Q&A with Colleen Clark

For the past little while, I’ve gotten the chance to have a virtual dialogue with Colleen Clark, self-proclaimed “illustrator and comic-maker.” Inspired by her comic “You Have Body Issues,” I knew I had to talk to her directly. Be sure to check out her illustrated Guest Post.

"You Have Body Issues" by Colleen Clark

Beginning of “You Have Body Issues” by Colleen Clark

JR: What first got you interested in illustrations?
CC: Well, I’ve always loved drawing since I was little, but what got me interested in comics for the first time was actually Sailor Moon. I remember finding the manga on the shelf when I was in first grade, and I was so excited because here was this girl superhero who was bad at school but good at kicking butt. I felt like I related to her. Until then, I had always thought comics and superheroes were for boys. In high school, when I was looking at colleges, I started realizing how fun a career in Illustration could be… and it just went from there!

JR: How did you start working on body positive cartoons? What prompted you to take such a daring stand?
CC: It was actually a class assignment in a more fine-artsy class that motivated me to make my first comic. We had to make a four-part series related to the figure, so I decided to take the prompt literally (figuratively? Ha!) and make my comic about my own relationship with my figure. I thought it would be interesting, but it did actually end up being pretty hard to do. I knew that when I brought it into class for critique, people would be looking at it knowing that I was talking about myself, and I didn’t like the possibility of my peers judging my body AND my artwork and then the two of them together. The thing is, what I’m trying to say isn’t really daring, because it’s something that women and men go through every single day. I quickly found out that almost everyone who looked at it could relate. Now I feel very comfortable talking about it and sharing my work!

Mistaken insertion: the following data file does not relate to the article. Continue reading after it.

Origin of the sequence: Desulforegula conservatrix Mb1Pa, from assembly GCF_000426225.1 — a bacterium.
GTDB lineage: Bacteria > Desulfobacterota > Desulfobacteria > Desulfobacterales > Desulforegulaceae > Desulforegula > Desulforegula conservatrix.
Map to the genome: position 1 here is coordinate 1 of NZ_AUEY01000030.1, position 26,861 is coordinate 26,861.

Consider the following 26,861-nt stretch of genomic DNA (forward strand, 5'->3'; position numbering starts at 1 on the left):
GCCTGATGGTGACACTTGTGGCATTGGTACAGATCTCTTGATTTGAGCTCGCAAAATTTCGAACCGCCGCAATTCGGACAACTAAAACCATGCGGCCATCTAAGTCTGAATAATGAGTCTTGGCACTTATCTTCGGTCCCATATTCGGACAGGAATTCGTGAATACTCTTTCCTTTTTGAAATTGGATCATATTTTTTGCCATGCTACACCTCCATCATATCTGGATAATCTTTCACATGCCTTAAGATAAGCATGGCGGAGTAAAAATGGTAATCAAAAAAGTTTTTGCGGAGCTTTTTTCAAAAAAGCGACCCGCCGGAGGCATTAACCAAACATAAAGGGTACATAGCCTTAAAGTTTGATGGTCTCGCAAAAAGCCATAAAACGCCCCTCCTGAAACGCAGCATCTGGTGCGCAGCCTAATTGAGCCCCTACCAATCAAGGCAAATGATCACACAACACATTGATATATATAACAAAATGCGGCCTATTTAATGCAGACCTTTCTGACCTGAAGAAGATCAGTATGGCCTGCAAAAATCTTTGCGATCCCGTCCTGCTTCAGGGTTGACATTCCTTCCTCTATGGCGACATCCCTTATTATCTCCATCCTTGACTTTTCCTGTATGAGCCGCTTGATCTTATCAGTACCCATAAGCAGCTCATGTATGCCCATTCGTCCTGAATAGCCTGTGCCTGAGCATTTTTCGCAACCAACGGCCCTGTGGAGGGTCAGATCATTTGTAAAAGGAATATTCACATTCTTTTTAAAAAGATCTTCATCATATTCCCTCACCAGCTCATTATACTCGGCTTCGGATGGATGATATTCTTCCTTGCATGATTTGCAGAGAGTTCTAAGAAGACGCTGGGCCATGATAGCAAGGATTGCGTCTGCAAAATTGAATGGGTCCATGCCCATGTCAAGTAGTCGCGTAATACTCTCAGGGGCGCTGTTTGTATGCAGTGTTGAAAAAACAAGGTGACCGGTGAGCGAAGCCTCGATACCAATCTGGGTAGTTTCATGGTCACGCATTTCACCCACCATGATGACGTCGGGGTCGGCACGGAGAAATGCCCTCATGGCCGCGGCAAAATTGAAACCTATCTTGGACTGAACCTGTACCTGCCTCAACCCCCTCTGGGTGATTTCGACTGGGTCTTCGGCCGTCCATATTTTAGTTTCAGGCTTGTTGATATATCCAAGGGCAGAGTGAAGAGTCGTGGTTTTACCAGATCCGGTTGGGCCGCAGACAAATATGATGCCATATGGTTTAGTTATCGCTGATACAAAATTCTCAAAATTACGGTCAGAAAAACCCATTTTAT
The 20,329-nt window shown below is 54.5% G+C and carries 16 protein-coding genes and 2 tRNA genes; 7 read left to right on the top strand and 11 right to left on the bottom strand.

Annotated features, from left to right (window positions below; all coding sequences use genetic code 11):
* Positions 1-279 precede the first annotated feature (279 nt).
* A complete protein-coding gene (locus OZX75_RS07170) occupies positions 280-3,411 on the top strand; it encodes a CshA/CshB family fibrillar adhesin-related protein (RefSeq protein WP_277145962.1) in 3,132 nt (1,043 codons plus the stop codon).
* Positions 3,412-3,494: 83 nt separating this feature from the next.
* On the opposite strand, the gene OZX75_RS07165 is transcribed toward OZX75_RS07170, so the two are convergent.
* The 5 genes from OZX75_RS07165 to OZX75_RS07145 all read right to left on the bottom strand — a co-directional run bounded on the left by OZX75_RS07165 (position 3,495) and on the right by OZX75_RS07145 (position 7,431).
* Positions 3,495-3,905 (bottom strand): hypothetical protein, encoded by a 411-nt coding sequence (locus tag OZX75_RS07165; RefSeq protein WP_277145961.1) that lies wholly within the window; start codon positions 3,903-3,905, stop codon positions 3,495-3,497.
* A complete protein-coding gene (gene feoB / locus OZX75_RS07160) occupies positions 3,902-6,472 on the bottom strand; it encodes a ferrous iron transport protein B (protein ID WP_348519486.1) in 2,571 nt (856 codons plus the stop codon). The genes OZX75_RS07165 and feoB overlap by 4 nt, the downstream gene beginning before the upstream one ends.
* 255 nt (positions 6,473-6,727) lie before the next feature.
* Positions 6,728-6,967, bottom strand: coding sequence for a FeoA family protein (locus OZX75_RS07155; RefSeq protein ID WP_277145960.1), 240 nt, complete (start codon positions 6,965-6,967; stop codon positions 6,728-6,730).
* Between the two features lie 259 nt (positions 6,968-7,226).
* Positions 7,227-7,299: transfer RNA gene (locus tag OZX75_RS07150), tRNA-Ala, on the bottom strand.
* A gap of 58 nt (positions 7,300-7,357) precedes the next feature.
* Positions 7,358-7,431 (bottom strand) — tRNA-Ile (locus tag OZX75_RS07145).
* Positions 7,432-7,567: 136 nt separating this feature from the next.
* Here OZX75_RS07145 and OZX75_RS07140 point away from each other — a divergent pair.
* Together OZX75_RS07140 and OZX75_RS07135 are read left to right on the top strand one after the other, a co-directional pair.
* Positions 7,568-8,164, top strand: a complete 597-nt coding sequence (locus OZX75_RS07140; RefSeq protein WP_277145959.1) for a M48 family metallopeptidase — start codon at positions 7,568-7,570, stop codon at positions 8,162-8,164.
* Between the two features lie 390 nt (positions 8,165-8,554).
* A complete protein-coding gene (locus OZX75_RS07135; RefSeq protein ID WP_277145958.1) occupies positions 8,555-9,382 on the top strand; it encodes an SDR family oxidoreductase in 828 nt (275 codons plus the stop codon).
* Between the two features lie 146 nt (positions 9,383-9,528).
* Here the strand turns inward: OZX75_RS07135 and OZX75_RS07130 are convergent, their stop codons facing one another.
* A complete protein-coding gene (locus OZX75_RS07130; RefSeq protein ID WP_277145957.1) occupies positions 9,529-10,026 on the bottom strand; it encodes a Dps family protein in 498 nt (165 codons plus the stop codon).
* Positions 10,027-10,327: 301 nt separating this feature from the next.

JR: Have you received any hate mail? How did you overcome it?
CC: Not really, actually! I have gotten a few uninformed comments about obesity or the fact that being overweight or curvy means you are inherently unhealthy, but those are so dumb I have no issues ignoring them.  I’ve gotten a few critiques that men struggle with body issues too, which is absolutely true and something that no one should ignore. I have gotten requests to make a male equivalent, which I would love to somehow do but I don’t want to seem inauthentic and I don’t want to appropriate the feelings of a different group of people. But I see this observation as a really awesome critique and not at all hate mail!

JR: What is the most profound experience you’ve had since your art has become well known?
CC: Oh, good question. I wouldn’t consider it “well-known” or anything, but I definitely feel very lucky and flattered to be getting the attention I’ve got. Every once in a while, I’ll get a message from someone telling me that my comic described feelings that are very meaningful to them; I’ll get messages from young girls confiding to me about their eating disorders. Whenever a stranger tells me that my comic made them cry or made them look at their relationship with their body differently, I get incredibly emotional. That is, without a doubt, the best affirmation that I’m doing the right thing with my life!